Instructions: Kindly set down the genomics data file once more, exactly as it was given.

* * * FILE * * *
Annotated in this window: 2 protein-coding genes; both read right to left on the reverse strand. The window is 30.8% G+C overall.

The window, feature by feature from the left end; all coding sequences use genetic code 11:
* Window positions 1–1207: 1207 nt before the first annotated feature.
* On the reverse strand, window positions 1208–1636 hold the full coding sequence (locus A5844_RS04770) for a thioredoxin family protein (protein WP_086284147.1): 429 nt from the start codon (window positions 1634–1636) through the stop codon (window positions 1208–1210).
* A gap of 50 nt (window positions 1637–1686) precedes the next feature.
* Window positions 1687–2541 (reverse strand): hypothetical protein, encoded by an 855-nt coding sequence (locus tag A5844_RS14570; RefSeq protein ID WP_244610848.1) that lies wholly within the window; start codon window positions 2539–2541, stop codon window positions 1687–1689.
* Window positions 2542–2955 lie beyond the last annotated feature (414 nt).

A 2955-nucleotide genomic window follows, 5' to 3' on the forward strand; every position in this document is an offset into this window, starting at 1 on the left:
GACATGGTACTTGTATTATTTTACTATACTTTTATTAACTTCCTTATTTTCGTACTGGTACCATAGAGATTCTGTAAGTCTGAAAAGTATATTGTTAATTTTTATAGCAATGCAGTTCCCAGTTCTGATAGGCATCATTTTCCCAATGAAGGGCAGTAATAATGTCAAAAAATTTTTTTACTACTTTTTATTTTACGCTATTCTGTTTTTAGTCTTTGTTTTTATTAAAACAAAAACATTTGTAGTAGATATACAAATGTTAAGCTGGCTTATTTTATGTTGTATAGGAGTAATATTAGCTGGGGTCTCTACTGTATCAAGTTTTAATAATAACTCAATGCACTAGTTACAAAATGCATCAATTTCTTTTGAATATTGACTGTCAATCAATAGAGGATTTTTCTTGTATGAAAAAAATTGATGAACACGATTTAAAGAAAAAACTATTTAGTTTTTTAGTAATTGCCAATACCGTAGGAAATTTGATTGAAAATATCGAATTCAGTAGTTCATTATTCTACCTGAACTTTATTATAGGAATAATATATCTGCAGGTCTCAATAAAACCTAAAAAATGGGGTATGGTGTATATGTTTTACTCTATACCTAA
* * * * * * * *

Annotated in this window: 2 protein-coding genes; both read right to left on the reverse strand. The window is 30.8% G+C overall.

The window, feature by feature from the left end; all coding sequences use genetic code 11:
* Window positions 1–1207: 1207 nt before the first annotated feature.
* On the reverse strand, window positions 1208–1636 hold the full coding sequence (locus A5844_RS04770) for a thioredoxin family protein (protein WP_086284147.1): 429 nt from the start codon (window positions 1634–1636) through the stop codon (window positions 1208–1210).
* A gap of 50 nt (window positions 1637–1686) precedes the next feature.
* Window positions 1687–2541 (reverse strand): hypothetical protein, encoded by an 855-nt coding sequence (locus tag A5844_RS14570; RefSeq protein ID WP_244610848.1) that lies wholly within the window; start codon window positions 2539–2541, stop codon window positions 1687–1689.
* Window positions 2542–2955 lie beyond the last annotated feature (414 nt).

A 2955-nucleotide genomic window follows, 5' to 3' on the forward strand; every position in this document is an offset into this window, starting at 1 on the left:
GACATGGTACTTGTATTATTTTACTATACTTTTATTAACTTCCTTATTTTCGTACTGGTACCATAGAGATTCTGTAAGTCTGAAAAGTATATTGTTAATTTTTATAGCAATGCAGTTCCCAGTTCTGATAGGCATCATTTTCCCAATGAAGGGCAGTAATAATGTCAAAAAATTTTTTTACTACTTTTTATTTTACGCTATTCTGTTTTTAGTCTTTGTTTTTATTAAAACAAAAACATTTGTAGTAGATATACAAATGTTAAGCTGGCTTATTTTATGTTGTATAGGAGTAATATTAGCTGGGGTCTCTACTGTATCAAGTTTTAATAATAACTCAATGCACTAGTTACAAAATGCATCAATTTCTTTTGAATATTGACTGTCAATCAATAGAGGATTTTTCTTGTATGAAAAAAATTGATGAACACGATTTAAAGAAAAAACTATTTAGTTTTTTAGTAATTGCCAATACCGTAGGAAATTTGATTGAAAATATCGAATTCAGTAGTTCATTATTCTACCTGAACTTTATTATAGGAATAATATATCTGCAGGTCTCAATAAAACCTAAAAAATGGGGTATGGTGTATATGTTTTACTCTATACCTAA